Quilters’ paradise: Stitches in Bloom at The Oregon Garden Jan. 22 – 24

January 2016 Posted in Other
Stitches in Bloom Quilt Show participants Kathy Bovee, Mary Goodson,  Carol Wallace, and Carol Heist  with their creations.

Stitches in Bloom Quilt Show participants Kathy Bovee, Mary Goodson,
Carol Wallace, and Carol Heist with their creations.

By Kristine Thomas

Silverton residents Carol Wallace, Carol Heist, Mary Goodson and Kathy Bovee all share a love of fabric, texture, design, colors and patterns.

They enjoy the challenge and creativity of creating quilts.

What sets each of them apart is how they use each of those elements to create something that is entirely their own. Although their work differs, they each respected the craftsmanship and artistry found in each of their quilts.

“For me, quilting is the interplay of color and design coming all together,” Goodson said.

Wallace, Heist, Goodson and Bovee met on Jan. 8 at Heist’s home to discuss their love of quilting and the quilts they will be entering in the Stitches in Bloom Quilt Show, held Friday, Jan. 22 to Sunday, Jan. 24, 10 a.m. to 4 p.m. at The Oregon Garden.

New to Silverton, Wallace met Heist,
Goodson and Bovee for the first time. The other three knew each other in various ways with Heist and Goodson both members of High Fiber Diet and Goodson and Bovee both having attended Bovee’s Quilt Camp last summer.

Within a few minutes, the women laughed and chatted like old friends, discussing a topic near and dear to their hearts, quilting. “I think quilts are something that have a lot of stories to them,” Goodson said.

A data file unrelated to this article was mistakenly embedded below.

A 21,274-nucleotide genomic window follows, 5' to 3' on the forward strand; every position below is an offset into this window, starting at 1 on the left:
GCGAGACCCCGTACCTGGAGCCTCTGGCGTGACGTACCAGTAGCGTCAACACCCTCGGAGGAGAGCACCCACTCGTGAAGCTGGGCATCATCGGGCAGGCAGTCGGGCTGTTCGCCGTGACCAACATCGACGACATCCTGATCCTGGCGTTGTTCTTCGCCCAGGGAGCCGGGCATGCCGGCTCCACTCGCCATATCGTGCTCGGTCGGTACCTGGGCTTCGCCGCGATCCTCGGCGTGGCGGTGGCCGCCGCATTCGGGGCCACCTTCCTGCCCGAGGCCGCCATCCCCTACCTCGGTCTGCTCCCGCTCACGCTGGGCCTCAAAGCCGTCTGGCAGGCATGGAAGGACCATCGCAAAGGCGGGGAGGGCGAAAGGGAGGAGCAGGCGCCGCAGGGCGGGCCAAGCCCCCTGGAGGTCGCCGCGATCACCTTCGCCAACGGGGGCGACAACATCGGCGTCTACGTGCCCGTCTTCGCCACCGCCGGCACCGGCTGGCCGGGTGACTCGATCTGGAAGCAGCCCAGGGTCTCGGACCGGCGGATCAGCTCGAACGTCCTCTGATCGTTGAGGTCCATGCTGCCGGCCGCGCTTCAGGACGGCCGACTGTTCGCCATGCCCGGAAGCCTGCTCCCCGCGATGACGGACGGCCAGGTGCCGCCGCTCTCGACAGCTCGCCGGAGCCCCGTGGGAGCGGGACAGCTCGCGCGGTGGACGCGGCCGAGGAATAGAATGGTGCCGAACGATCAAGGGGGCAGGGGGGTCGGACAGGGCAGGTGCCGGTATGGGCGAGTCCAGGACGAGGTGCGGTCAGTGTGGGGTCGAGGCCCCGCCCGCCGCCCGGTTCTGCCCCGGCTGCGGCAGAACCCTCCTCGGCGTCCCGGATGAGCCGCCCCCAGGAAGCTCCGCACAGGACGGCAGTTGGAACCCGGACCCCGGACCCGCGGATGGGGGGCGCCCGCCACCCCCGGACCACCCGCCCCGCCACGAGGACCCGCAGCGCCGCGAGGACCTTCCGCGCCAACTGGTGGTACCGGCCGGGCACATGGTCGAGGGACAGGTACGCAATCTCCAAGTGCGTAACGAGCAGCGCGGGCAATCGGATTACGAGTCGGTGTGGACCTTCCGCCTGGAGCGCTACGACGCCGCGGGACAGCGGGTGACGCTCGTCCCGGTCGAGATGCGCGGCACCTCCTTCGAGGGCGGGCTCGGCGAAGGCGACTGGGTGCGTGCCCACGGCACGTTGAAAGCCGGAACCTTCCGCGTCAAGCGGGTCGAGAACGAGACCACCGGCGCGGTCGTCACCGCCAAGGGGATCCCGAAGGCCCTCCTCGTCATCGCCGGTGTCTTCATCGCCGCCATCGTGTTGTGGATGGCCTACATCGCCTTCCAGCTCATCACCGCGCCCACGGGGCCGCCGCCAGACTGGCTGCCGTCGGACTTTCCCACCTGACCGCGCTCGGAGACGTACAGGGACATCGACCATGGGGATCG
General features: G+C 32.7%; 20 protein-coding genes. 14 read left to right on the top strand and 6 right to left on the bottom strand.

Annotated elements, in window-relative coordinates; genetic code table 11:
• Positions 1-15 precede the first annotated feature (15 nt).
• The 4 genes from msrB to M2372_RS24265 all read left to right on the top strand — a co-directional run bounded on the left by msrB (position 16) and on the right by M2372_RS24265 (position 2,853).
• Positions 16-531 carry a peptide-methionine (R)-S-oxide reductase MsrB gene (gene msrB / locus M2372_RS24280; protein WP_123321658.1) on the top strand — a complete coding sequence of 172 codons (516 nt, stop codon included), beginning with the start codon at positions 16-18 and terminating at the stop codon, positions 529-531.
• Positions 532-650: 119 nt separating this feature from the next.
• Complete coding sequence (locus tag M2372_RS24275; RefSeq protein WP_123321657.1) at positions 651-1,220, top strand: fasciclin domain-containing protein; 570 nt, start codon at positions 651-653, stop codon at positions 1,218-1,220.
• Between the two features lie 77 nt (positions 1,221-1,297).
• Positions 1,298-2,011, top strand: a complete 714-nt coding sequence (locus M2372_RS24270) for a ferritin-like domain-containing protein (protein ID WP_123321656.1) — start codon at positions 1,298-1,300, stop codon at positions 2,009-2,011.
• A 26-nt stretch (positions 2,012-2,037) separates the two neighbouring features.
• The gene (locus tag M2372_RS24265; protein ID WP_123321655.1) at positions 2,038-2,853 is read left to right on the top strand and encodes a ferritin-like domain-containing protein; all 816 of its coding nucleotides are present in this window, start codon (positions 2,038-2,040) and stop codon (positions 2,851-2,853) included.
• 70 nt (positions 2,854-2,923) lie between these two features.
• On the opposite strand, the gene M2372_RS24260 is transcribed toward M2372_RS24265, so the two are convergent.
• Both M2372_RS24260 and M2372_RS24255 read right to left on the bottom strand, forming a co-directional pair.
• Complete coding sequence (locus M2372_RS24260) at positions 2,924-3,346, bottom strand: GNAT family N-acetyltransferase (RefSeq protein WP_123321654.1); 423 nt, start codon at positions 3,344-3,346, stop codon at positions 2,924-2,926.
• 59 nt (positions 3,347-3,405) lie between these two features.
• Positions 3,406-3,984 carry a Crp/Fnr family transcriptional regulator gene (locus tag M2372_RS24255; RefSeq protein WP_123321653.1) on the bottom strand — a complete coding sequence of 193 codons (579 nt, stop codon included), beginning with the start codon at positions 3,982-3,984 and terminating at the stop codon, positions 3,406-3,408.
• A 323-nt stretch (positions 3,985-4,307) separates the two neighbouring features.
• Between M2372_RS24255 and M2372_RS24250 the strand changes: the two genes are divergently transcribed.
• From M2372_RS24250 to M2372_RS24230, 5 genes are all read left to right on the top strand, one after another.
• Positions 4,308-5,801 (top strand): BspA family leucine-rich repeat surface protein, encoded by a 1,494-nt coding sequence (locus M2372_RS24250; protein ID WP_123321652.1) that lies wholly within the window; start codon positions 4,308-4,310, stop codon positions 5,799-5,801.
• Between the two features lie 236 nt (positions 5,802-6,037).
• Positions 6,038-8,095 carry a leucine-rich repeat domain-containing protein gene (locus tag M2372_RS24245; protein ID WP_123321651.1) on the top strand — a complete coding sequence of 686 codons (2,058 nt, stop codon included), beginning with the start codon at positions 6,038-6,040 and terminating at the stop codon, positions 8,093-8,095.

Stitches in Bloom
Jan. 22 – Sunday, Jan. 24
10 a.m. – 4 p.m.,
The Oregon Garden
879 W. Main St., Silverton
503-874-8100, www.oregongarden.org

Tips for viewing quilts
1. Don’t touch the quilts.
Ask a volunteer to show you the back.

2. Examine quilts from many angles.

3. Notice the quilt’s details.

4. Look for a quilt that invokes
an emotion and think about
why you like the quilt

Carol Wallace

All it took was one quilt show and Carol Wallace, 69, was ready to become a quilter. She went and bought a sewing machine and began learning all she could, including attending Quilter’s Affair workshops, which takes place before the Sisters Quilt Show each July.

“I had done needlepoint and had made enough pillows and Christmas ornaments and gave what I made to everyone I knew that I was ready for something new,” she said.

She’s dealt with the challenges of making her corners match and learning how many times she can tear out a seam without destroying the fabric, (answer: Four times). A quilter for more than 10 years, she has about 20 quilts in her closet that need to be “quilted.”

“I love picking out fabric and love spending time in fabric shops,” she said.

She hand sews her bindings while watching TV. One question never to ask a quilter is how long it takes to make one.

“I will start on one and take a break and start on another one or make some table runners which are fast and easy to make,” Wallace said. “I think one misconception people have about quilting is that it doesn’t take long to make a quilt.”

Wallace enjoys all the elements it takes to make a quilt from the patterns to the colors.

Carol Heist

When she was a young girl, Carol Heist said her mother taught her to sew. “I made my own clothes for a long time including a few prom dresses,” she said.

When she entered college, Heist, 73, didn’t have time to sew a button or hem a skirt. When she did begin to sew again, she created “wearable art.”

“I enjoyed making clothes for others but I got tired of the fitting issues,” she said.